The Spectacle Blog

Friedman: Liberals Are ‘Pro-Life’ For Banning Soda

By on 10.31.12 | 11:10AM

And here I thought Team Obama couldn't out-do it's absurd performance comparing a vote for the president to virgin sex. But they can. The proof is courtesy of New York Times columnist Thomas Friedman, who argues here that liberals must claim the term "pro-life."

Reading between the lines, the reason for this is obvious. Those who believe that life should be protected in the womb increasingly have been winning hearts and minds, while the historical "pro-choice" movement is becoming a 20th century relic. So, what to do about it? Lie, of course. Give up on the pro-choice misnomar and attempt to beat pro-lifers at their own game by adopting their labels.

And somehow, New York Mayor Michael Bloomberg is example No. 1.

Writes Mr. Friedman (emphasis mine):

Respect for life has to include respect for how that life is lived, enhanced and protected — not only at the moment of conception but afterward, in the course of that life. That's why, for me, the most “pro-life” politician in America is New York City Mayor Michael Bloomberg. While he supports a woman's right to choose, he has also used his position to promote a whole set of policies that enhance everyone's quality of life — from his ban on smoking in bars and city parks to reduce cancer, to his ban on the sale in New York City of giant sugary drinks to combat obesity and diabetes, to his requirement for posting calorie counts on menus in chain restaurants, to his push to reinstate the expired federal ban on assault weapons and other forms of common-sense gun control, to his support for early childhood education, to his support for mitigating disruptive climate change.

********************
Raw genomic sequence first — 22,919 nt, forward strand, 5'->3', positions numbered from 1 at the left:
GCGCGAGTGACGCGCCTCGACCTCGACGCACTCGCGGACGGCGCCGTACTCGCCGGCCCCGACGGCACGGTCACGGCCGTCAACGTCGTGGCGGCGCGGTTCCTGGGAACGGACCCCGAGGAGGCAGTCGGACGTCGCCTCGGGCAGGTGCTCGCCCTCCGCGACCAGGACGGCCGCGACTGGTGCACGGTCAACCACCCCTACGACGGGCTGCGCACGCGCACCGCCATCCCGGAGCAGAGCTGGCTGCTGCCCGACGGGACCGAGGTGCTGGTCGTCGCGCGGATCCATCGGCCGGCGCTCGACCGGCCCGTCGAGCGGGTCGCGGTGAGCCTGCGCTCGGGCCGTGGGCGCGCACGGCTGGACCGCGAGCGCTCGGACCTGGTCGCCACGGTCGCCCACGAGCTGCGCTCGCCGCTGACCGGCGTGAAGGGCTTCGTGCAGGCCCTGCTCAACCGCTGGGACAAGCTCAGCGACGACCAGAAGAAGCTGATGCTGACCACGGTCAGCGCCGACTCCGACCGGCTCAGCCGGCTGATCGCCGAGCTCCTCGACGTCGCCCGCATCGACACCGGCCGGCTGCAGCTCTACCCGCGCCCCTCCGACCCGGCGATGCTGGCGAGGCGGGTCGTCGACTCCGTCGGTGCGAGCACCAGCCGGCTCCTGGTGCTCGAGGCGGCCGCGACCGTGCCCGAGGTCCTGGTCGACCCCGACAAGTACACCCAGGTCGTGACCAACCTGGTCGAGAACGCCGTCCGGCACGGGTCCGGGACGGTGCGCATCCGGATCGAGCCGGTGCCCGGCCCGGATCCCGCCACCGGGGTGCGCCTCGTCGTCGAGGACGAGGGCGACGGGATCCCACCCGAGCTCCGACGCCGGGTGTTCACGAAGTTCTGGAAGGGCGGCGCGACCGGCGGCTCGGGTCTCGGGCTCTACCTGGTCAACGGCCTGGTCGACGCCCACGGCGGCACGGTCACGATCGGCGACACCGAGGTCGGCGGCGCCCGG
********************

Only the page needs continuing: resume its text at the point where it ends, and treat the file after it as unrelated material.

Now that is what I call "pro-life."

The cognitive dissonance is astounding. Friedman criticizes pro-lifers for supposedly controlling a woman's body through force of law. In the same breath, he praises Bloomberg for banning, through force of law, what we're allowed to put into our bodies. Huh?

Even if you accept the premise that life begins at birth rather than conception, most would agree that moral questions surrounding pregnancy are far weightier than those surrounding soda consumption or calorie counts on menus. That Mr. Friedman doesn't shows the thickness of his New York City bubble.

In September, Newt Gingrich appeared with Friedman on Meet the Press and cornered him on the question of the Democrats' radical platform on abortion. The meat begins around the 1:45 mark:


Even if we accept Friedman's premise that “pro-life” means exclusively focusing on the plight of those already born, what could be more pro-life than providing jobs? The Obama economy hasn't, instead creating more dependency. So even by Friedman's own measure, liberal are anything but “pro-life.”

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